Venice Biennale 2019

Veteran Romanian artists to represent their country at Venice Biennale

Three artists who endured communist era will show new versions of installations

Belu-Simion Fainaru’s You Have Always to Start Anew, 2012, Dan Mihaltianu’s Canal Grande (Corridor), Bucharest, 1984, and Miklos Onucsan's The White Camouflage (detail), 1998-2009 Courtesy of the artists

Three artists whose careers first took shape in the 1980s have been chosen to represent Romania at this year’s Venice Biennale. Curated by the art historian and theorist Cristian Nae, the group's exhibition—Unfinished Conversations on the Weight of Absence—will present new versions of individual installations by Belu Simion Fainaru, Dan Mihaltianu and Miklos Onucsan.

Selected in January by a mixed panel of Romanian and international judges that was convened by the country’s Ministry of Culture, the exhibition will be produced by the Cluj- and Berlin-based Galeria Plan B, which represents Fainaru and Onucsan. It will be the third time that Plan B’s founder, Mihai Pop, has been involved in his country’s official Biennale presentation, with the influential gallerist acting as curator in 2015 and commissioner in 2007.

Nae tells The Art Newspaper: “One of the main reasons for presenting the work of these three artists relates to their multinational trajectories: Onucsan lived and worked in Romania, but he is of Hungarian origin; Fainaru emigrated during communism and established himself in Belgium and Israel; and Mihaltianu still lives between Bergen, Bucharest and Berlin. I think that this cultural dynamic is both telling for understanding the limitations these artists endured during the 80s, as well as the way that the international careers they managed to construct later shaped their thinking.”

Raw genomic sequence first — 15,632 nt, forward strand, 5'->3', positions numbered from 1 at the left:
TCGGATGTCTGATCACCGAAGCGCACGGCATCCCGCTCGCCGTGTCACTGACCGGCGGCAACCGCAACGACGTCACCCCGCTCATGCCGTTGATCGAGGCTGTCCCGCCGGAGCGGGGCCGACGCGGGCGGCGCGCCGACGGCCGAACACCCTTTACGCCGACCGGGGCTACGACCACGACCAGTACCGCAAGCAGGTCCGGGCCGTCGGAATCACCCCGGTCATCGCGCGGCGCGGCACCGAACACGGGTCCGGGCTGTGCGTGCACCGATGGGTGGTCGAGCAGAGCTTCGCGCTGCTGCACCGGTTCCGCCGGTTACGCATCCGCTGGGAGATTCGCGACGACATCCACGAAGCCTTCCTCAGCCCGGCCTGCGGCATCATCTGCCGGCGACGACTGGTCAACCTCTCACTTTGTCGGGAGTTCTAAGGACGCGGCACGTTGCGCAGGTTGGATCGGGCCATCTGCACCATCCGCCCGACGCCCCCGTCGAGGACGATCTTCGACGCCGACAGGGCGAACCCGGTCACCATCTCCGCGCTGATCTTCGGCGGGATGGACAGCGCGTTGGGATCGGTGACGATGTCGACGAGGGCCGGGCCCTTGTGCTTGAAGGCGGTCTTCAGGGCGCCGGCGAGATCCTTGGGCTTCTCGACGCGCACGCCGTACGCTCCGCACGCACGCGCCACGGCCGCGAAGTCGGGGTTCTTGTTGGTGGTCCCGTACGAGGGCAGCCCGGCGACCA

Nae added that Plan B’s experience would be essential in successfully producing the show and that, while costs would be partly covered by the Ministry of Culture, the exhibition will be co-financed by additional partners who will be announced in due course.

The presentation of the installations in the Romanian pavilion, located in the Giardini, will be complimented by further work shown at the New Gallery of the Romanian Institute for Culture and Humanistic Research, in Venice’s Cannaregio district.